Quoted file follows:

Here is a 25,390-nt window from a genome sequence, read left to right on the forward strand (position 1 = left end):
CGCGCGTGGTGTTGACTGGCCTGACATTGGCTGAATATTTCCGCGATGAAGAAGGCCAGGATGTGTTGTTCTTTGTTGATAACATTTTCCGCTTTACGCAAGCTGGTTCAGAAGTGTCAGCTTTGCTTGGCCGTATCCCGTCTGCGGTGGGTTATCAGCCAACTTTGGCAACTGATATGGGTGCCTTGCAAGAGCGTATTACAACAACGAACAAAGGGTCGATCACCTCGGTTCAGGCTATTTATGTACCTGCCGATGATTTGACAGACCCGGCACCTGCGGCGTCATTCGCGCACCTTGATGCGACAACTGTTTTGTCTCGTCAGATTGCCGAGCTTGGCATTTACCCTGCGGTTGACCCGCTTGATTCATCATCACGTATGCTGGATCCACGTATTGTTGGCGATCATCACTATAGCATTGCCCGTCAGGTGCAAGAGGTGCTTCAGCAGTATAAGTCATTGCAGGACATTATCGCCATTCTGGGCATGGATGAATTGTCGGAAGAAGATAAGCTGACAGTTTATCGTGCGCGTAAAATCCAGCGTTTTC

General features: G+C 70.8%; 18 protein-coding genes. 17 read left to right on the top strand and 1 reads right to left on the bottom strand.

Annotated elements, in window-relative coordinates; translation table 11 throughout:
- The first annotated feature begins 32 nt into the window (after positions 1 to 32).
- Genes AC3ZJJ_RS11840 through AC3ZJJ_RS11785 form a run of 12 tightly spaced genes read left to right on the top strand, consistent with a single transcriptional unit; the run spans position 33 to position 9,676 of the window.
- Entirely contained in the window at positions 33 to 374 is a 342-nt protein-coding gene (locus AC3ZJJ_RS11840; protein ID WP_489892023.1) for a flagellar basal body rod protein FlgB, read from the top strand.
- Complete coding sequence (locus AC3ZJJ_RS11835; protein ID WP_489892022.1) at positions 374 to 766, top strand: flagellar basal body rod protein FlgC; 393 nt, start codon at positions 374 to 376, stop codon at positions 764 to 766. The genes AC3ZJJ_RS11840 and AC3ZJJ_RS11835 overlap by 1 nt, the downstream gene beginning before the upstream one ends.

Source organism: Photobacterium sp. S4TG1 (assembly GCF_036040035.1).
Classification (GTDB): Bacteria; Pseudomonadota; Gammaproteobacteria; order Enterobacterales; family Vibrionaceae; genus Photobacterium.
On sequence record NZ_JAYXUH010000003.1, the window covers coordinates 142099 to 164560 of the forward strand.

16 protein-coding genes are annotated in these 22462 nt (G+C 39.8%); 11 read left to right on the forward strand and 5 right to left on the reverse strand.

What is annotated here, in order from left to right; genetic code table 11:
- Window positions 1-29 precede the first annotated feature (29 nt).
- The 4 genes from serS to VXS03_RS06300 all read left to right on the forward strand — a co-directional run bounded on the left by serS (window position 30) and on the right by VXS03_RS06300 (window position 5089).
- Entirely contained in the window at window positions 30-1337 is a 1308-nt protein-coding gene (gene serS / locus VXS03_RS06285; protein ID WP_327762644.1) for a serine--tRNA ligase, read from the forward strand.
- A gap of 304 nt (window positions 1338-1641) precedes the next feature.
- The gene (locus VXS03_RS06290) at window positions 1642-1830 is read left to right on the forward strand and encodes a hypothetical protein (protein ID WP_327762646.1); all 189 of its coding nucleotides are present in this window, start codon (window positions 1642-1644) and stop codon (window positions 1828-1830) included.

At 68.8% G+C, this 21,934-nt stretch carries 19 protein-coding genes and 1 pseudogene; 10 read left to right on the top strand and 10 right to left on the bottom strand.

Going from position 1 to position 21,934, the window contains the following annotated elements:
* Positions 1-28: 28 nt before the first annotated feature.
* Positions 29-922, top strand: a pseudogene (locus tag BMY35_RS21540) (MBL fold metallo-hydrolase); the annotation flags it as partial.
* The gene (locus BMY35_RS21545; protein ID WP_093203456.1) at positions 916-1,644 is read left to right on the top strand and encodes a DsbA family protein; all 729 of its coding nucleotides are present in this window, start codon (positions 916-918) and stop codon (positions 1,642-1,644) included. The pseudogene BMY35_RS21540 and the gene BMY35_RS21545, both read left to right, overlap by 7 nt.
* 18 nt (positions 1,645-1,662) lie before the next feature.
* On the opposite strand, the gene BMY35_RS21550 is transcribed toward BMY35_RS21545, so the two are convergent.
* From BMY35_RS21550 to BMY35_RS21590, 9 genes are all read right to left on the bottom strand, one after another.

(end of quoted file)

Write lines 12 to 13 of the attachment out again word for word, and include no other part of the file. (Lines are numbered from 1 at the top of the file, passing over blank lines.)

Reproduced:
16 protein-coding genes are annotated in these 22462 nt (G+C 39.8%); 11 read left to right on the forward strand and 5 right to left on the reverse strand.

What is annotated here, in order from left to right; genetic code table 11: